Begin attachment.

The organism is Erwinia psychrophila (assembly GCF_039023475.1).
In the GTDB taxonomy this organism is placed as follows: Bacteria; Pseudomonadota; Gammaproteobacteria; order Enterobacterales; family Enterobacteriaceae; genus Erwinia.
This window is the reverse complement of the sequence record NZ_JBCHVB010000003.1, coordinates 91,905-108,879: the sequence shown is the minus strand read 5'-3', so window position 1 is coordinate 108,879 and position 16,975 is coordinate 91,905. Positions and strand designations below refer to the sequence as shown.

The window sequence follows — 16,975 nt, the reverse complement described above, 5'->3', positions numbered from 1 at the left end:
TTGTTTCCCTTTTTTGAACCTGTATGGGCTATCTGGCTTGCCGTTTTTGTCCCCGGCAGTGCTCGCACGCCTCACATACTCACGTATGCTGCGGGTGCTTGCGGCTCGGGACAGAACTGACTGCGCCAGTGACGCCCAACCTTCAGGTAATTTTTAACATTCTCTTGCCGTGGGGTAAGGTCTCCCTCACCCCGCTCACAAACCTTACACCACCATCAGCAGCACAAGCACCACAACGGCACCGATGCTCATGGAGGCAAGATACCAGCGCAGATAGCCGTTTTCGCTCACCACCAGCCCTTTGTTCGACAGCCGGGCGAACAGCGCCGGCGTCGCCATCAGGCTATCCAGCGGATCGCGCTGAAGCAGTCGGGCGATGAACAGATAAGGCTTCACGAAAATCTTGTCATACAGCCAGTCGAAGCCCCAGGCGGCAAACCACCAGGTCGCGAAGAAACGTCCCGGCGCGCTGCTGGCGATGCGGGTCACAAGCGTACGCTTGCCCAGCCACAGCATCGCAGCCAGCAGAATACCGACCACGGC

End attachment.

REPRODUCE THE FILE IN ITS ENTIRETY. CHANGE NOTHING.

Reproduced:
The organism is Erwinia psychrophila (assembly GCF_039023475.1).
In the GTDB taxonomy this organism is placed as follows: Bacteria; Pseudomonadota; Gammaproteobacteria; order Enterobacterales; family Enterobacteriaceae; genus Erwinia.
This window is the reverse complement of the sequence record NZ_JBCHVB010000003.1, coordinates 91,905-108,879: the sequence shown is the minus strand read 5'-3', so window position 1 is coordinate 108,879 and position 16,975 is coordinate 91,905. Positions and strand designations below refer to the sequence as shown.

The window sequence follows — 16,975 nt, the reverse complement described above, 5'->3', positions numbered from 1 at the left end:
TTGTTTCCCTTTTTTGAACCTGTATGGGCTATCTGGCTTGCCGTTTTTGTCCCCGGCAGTGCTCGCACGCCTCACATACTCACGTATGCTGCGGGTGCTTGCGGCTCGGGACAGAACTGACTGCGCCAGTGACGCCCAACCTTCAGGTAATTTTTAACATTCTCTTGCCGTGGGGTAAGGTCTCCCTCACCCCGCTCACAAACCTTACACCACCATCAGCAGCACAAGCACCACAACGGCACCGATGCTCATGGAGGCAAGATACCAGCGCAGATAGCCGTTTTCGCTCACCACCAGCCCTTTGTTCGACAGCCGGGCGAACAGCGCCGGCGTCGCCATCAGGCTATCCAGCGGATCGCGCTGAAGCAGTCGGGCGATGAACAGATAAGGCTTCACGAAAATCTTGTCATACAGCCAGTCGAAGCCCCAGGCGGCAAACCACCAGGTCGCGAAGAAACGTCCCGGCGCGCTGCTGGCGATGCGGGTCACAAGCGTACGCTTGCCCAGCCACAGCATCGCAGCCAGCAGAATACCGACCACGGC